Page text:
Unable to resist the Princess’s pleas, Theo trudged back down to the word cellar.
Reaching the end of the corridor, Theo saw a black door upon which “Foul Words” was painted in red. Though he had no good reason to enter the room, he opened the door.
The room was lit by a single sputtering lamp. It smelled of cheap grape juice, and even cheaper words. No music filled this room – instead was a steady grumbling punctuated by growls and barks. As he grew accustomed to the dim light, Theo saw that the furry foul words were attacking and biting each other. Then the growling and fighting stopped. A myriad of yellowish eyes fell upon the poor page, as the foul words prepared to pounce.
“Expletive!” cried Theo. He fled the room and slammed the door behind him, just in time to hear several loud thumps against the other side of the door.
“I give up!!” cried Theo. “Let Kingsy-Poo and Queensy-Poo and the rest of the Poos hire a Royal Wordologist. I’m not paid enough for this!” (He was, in fact, not paid at all.)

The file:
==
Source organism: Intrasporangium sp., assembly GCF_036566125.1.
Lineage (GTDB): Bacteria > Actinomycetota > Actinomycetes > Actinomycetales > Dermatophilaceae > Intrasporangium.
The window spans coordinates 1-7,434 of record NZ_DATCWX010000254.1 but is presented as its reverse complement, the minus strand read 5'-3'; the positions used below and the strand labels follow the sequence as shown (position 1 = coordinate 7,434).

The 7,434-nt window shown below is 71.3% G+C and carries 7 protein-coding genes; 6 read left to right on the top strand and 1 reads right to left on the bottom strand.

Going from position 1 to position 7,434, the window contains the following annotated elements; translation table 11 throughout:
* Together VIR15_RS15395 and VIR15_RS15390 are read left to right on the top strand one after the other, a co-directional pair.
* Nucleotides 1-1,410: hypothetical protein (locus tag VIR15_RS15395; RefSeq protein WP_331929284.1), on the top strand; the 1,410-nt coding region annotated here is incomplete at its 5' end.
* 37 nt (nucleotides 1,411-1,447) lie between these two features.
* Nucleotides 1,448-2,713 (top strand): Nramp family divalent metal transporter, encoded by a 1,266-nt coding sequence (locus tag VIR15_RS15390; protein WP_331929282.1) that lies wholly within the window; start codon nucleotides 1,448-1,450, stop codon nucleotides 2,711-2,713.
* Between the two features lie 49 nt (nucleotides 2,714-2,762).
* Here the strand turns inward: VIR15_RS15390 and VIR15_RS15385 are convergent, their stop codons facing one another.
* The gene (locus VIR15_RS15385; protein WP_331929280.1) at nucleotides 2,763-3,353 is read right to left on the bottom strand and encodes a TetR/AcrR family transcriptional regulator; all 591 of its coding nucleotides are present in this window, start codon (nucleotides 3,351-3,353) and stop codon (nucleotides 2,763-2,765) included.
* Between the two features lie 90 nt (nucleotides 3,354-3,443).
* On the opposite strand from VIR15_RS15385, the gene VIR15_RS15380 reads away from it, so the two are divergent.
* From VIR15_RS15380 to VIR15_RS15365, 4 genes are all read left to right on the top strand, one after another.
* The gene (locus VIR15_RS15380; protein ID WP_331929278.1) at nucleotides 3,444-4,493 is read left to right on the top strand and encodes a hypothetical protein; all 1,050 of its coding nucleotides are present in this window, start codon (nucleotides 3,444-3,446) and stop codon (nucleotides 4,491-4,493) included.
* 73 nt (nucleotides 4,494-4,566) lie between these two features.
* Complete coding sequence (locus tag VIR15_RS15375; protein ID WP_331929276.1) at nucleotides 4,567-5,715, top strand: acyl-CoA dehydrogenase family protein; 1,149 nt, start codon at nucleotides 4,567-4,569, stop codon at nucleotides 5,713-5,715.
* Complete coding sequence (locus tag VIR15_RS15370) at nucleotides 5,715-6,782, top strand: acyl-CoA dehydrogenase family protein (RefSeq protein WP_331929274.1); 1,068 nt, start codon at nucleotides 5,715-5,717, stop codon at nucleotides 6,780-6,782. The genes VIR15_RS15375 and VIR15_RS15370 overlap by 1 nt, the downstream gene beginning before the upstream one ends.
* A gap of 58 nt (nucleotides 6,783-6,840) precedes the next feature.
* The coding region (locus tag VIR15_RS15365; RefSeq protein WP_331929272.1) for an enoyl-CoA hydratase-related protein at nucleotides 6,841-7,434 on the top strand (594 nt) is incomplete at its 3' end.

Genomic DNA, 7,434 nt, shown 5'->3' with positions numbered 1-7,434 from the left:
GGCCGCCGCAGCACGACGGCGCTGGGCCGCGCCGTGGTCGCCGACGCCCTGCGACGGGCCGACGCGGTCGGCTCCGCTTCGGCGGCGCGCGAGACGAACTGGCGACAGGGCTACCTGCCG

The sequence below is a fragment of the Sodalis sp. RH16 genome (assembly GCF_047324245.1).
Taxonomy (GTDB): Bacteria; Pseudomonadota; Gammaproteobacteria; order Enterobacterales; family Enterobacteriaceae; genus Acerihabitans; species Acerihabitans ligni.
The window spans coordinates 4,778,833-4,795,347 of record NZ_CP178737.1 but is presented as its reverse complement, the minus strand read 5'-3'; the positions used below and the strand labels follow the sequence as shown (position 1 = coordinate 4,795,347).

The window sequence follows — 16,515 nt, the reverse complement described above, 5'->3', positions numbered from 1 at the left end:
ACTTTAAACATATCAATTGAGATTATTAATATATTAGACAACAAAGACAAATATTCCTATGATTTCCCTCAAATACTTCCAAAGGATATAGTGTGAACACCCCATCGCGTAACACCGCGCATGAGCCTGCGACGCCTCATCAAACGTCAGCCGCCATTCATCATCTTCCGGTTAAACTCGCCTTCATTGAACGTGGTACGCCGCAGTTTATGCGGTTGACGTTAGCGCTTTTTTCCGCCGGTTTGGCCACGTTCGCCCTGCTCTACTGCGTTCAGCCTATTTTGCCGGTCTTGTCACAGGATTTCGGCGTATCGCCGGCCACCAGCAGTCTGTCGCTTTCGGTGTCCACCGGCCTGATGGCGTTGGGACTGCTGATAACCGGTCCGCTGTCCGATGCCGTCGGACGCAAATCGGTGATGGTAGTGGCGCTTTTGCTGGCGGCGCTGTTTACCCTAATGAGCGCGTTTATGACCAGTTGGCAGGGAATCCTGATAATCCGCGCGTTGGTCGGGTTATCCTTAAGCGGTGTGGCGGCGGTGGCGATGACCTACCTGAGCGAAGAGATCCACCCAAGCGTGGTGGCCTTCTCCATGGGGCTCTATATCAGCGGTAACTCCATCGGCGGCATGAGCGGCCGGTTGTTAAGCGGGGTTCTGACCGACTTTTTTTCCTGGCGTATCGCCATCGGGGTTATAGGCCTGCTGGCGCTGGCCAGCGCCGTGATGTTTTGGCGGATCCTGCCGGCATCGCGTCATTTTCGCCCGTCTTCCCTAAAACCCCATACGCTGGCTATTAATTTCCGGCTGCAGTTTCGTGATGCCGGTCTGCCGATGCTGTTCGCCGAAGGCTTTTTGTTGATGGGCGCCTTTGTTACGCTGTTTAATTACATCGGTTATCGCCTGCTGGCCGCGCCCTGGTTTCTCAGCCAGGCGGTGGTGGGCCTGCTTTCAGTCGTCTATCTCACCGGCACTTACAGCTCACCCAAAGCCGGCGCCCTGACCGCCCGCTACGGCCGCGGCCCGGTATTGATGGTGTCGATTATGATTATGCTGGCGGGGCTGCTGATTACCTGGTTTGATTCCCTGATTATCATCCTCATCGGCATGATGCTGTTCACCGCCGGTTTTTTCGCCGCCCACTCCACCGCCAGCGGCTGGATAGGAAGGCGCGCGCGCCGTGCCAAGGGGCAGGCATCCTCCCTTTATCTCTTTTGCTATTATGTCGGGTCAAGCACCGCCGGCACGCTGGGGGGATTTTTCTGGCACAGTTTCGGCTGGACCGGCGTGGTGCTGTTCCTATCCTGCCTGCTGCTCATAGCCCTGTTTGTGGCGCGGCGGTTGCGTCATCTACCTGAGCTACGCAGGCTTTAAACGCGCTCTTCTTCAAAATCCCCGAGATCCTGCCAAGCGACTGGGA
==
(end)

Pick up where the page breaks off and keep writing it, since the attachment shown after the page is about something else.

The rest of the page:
Then, as Theo was about to ascend the stairs, empty-satcheled, he noticed a simple, blue door he had walked by each time before. The door had a sign that read, “Everyday Polite Words.”
Theo knew he had found his quarry. He entered the well-lit room, which was graced with a harp’s soothing song. Amiable words lined neat shelves, waiting patiently to be chosen. Theo picked up as many of the words as he could fit in his satchel and ran up to the kitchen.
Using a mortar and pestle, Delysia ground the words to a fine powder, which she mixed into some sweet wine.
Theo brought the wine to the princess.
“Goodbye cruel world!” she exclaimed, and she drank the elixir.
The change in Princess Poubelle was immediate and much welcome:
“My dear parents, I’ve had an eventful day. I shall go to my room now and prepare myself for the arrival of Prince Finkleshteen.”
Shortly afterward the royal court assembled, and Theo announced the arrival of Prince John Don Ron von Finkleshteen. He was every bit as handsome as rumor foretold. He bowed, pulled out a scroll and cleared his throat.
The entire court awaited the prince’s elegant words. However, instead of words came forth a spray of spittle and froth, and then this:
“Ishkabibble, shmigegee, shlub, flub, shplegh!!!!”
The prince put his hand to his mouth, and everyone gasped in horror.
All then were speechless, save for Theo, who had become quite the expert.
“Well, there’s a case of Frothinsense-and-Slur if I ever heard one!” he declared. “Now if you’ll excuse me…”
And grabbing his lantern and satchel, Theo headed back down to the Royal Word Cellar.